How can different perceptions of sovereignty influence a Member States’ approach to a further integration within the area of security policy? In the following, I will demonstrate how France and Great Britain perceive and conceptualise their national sovereignties in a way that their political actors set up a belief system or a frame of meaning within which they conceptualise different meanings of ‘Europe’. The perception of sovereignty is fundamental for a state’s political identity and culture and is the basis from which the political actors form their interests and structure their actions. As France and Great Britain have different perceptions of sovereignty, the frame of meaning that the political actors work within is therefore different from one another. As a result, France and Great Britain does not perceive ‘Europe’, the role of the European Union or the EU’s ‘place in the world’ in the same way. Whereas France does not perceive the supranational nature of the EU as a threat but rather as a means to strengthen its role in the international system, the British political actors conceive the EU as a threat to its national sovereignty and relies on its special relationship with the US in security matters. This is one of the fundamental reasons why France is more interested in vesting part of its autonomy in a European security community whereas Great Britain favors a transatlantic security community rather than a strictly European defence policy. As France and Great Britain (the two most important military powers within the EU) have fundamentally different conceptions of EU and a common security and defense policy – conceptions that are deeply embedded in their political identities and cultures ‐ the question is: Will the EU ever be a global security actor with military capacity?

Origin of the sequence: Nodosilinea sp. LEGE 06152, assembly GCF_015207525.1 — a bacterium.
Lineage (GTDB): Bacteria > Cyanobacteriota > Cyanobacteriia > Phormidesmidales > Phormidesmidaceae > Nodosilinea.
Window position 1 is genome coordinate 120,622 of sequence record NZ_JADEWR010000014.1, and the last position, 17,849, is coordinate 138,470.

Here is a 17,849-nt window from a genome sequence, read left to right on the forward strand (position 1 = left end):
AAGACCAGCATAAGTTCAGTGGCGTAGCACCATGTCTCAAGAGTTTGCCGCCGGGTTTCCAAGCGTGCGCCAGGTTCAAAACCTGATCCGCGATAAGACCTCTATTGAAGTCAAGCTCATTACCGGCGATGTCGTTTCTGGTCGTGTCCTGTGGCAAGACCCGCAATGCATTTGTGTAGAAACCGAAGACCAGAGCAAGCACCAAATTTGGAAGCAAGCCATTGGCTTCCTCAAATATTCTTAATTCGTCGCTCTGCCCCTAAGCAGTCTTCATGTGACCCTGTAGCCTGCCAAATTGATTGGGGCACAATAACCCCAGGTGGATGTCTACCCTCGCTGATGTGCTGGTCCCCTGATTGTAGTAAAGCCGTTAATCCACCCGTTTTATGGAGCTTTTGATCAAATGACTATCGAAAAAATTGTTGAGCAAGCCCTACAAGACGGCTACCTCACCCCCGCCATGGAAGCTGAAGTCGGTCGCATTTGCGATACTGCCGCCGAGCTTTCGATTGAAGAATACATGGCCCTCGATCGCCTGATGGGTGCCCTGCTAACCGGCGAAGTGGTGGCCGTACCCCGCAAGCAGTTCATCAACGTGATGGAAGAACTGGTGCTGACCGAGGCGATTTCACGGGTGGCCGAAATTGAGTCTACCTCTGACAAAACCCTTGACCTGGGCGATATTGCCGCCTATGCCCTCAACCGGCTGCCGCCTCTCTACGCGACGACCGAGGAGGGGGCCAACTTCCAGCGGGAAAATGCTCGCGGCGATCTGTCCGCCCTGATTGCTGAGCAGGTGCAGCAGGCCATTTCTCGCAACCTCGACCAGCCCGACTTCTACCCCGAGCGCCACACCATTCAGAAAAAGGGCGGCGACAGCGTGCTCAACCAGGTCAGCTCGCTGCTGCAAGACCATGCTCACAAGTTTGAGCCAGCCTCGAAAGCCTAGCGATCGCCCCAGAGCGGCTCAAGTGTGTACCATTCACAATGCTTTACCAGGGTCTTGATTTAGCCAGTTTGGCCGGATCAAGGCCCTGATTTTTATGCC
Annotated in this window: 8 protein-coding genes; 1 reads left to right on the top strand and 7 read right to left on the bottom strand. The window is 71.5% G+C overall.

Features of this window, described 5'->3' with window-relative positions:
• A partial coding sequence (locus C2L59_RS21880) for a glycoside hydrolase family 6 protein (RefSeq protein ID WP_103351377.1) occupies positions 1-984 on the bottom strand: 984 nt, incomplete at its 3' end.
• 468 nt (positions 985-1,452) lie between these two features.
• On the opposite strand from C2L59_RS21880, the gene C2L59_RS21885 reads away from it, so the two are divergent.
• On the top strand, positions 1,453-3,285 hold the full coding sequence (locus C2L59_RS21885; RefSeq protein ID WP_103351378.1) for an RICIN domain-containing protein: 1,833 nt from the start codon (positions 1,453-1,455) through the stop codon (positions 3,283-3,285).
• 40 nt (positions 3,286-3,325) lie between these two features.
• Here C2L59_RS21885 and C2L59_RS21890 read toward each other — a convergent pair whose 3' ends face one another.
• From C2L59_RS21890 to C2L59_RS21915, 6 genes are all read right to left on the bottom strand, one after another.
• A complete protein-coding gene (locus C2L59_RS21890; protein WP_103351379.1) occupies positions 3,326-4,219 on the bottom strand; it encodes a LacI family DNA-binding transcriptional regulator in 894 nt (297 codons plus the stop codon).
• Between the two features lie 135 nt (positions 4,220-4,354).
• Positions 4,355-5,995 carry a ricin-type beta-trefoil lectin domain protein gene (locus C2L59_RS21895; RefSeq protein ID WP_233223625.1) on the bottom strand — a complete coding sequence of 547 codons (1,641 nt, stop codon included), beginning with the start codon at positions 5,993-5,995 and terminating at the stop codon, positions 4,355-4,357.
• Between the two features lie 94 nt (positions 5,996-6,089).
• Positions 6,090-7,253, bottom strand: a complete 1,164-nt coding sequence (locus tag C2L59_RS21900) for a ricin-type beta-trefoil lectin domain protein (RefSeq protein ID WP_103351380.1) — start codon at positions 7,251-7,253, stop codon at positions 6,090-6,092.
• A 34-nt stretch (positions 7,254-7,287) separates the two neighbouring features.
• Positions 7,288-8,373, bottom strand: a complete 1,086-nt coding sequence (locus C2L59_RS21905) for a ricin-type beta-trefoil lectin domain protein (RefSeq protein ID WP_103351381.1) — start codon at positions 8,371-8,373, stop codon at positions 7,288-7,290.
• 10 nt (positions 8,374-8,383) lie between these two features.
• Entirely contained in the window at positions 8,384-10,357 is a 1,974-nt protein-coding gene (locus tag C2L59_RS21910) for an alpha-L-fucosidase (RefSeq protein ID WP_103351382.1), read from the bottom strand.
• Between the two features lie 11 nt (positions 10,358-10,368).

|Educations||MA in International Business Communication (Intercultural Marketing), (Graduate Programme) Final Thesis|
|Number of pages||123|